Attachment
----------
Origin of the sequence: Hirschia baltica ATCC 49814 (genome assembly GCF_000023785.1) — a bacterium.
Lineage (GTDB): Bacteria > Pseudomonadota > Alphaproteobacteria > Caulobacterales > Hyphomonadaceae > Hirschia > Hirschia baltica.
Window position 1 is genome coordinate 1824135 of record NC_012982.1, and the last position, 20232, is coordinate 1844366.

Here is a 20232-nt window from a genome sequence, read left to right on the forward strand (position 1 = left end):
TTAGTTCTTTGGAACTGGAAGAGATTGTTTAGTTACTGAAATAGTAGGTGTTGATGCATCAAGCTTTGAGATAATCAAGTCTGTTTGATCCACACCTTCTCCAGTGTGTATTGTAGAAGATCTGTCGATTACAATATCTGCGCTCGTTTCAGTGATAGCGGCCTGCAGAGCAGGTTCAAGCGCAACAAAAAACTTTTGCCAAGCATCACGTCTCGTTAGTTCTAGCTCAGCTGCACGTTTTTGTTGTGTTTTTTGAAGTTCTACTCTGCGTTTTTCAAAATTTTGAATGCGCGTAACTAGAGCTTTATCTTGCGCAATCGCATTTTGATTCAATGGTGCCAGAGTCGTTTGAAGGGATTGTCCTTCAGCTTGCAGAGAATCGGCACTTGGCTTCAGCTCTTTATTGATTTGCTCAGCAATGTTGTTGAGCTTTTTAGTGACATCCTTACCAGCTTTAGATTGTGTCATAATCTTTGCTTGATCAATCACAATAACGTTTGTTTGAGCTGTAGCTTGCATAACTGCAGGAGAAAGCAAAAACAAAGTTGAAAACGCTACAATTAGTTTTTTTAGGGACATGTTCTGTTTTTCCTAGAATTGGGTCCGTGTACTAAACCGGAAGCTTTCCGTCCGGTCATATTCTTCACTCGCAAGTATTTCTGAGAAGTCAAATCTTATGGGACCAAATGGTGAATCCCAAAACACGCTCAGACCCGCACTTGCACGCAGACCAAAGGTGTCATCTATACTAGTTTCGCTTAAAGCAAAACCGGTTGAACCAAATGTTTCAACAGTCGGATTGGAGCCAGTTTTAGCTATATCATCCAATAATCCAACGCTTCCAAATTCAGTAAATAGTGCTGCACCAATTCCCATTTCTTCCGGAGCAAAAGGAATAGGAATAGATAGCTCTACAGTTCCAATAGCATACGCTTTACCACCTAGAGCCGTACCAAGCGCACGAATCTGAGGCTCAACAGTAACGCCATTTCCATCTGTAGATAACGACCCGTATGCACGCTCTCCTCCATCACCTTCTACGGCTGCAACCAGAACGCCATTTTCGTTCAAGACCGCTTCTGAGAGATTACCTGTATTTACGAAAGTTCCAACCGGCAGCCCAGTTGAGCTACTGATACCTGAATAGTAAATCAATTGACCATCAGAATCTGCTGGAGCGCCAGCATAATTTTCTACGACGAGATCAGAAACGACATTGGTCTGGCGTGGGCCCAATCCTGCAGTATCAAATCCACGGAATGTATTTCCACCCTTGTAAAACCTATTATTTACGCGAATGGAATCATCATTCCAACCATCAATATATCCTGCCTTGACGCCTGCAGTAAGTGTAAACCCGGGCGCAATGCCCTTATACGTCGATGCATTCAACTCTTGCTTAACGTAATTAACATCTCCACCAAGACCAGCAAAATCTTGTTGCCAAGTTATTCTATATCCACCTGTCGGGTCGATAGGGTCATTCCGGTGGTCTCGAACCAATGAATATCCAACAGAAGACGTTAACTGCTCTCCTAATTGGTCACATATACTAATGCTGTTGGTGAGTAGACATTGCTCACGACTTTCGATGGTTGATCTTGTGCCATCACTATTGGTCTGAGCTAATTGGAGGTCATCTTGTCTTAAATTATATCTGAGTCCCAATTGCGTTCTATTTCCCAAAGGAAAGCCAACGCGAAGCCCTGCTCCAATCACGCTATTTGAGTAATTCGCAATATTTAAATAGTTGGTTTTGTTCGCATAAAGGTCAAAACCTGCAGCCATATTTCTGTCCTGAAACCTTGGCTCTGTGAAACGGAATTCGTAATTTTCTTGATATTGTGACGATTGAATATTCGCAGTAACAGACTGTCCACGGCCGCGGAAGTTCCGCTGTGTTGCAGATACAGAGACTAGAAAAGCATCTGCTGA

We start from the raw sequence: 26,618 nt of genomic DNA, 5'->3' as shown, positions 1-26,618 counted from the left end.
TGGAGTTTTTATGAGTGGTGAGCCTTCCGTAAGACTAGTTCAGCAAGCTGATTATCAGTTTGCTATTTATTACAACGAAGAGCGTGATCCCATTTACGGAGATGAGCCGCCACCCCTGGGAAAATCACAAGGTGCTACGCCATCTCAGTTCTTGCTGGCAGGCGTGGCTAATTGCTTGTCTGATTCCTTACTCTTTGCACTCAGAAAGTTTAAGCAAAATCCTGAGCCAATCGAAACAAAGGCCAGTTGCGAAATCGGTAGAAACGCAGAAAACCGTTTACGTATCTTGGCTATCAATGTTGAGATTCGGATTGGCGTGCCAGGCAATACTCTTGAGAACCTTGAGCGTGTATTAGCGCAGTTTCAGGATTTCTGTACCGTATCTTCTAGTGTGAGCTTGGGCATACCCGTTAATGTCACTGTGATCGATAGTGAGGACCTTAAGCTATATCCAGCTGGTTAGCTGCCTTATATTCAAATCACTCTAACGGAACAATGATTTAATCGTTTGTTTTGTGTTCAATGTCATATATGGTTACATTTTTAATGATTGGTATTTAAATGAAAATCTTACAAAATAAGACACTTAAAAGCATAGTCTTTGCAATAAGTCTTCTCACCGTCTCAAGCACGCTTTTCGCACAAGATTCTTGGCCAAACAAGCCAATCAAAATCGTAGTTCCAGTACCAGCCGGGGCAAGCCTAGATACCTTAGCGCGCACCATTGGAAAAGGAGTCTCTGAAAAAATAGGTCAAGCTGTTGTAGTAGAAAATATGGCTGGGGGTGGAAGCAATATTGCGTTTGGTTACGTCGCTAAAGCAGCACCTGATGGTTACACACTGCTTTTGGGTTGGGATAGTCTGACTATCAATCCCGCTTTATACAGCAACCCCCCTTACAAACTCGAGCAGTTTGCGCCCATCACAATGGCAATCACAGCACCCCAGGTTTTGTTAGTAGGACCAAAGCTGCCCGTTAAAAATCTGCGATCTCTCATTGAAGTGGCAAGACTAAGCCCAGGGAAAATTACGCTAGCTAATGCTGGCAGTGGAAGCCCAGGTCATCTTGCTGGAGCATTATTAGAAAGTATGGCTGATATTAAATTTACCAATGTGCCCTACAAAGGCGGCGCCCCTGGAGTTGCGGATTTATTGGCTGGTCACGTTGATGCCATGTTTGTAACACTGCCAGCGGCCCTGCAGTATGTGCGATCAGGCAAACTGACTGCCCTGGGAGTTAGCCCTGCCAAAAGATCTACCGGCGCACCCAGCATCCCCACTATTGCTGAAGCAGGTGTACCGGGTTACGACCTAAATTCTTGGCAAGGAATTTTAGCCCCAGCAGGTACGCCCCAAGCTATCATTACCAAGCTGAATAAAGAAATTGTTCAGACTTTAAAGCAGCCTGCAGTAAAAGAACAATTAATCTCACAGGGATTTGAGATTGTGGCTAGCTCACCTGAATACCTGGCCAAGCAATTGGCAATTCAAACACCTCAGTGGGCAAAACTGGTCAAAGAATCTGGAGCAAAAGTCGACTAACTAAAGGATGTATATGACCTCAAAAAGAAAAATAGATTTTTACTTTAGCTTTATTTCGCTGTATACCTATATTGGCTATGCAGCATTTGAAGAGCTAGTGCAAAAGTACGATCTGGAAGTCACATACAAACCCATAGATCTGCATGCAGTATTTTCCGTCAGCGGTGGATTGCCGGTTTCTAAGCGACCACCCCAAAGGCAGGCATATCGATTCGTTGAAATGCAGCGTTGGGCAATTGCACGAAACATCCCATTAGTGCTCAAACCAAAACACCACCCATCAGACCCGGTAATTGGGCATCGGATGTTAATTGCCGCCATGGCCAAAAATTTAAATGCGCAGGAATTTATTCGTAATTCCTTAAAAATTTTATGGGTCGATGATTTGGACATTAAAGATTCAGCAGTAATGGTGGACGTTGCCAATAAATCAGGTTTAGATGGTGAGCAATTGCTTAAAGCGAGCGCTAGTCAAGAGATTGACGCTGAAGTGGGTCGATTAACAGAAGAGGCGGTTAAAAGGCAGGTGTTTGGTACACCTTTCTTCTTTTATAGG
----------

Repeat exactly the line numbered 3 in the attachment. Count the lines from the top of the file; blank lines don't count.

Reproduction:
Window position 1 is genome coordinate 1824135 of record NC_012982.1, and the last position, 20232, is coordinate 1844366.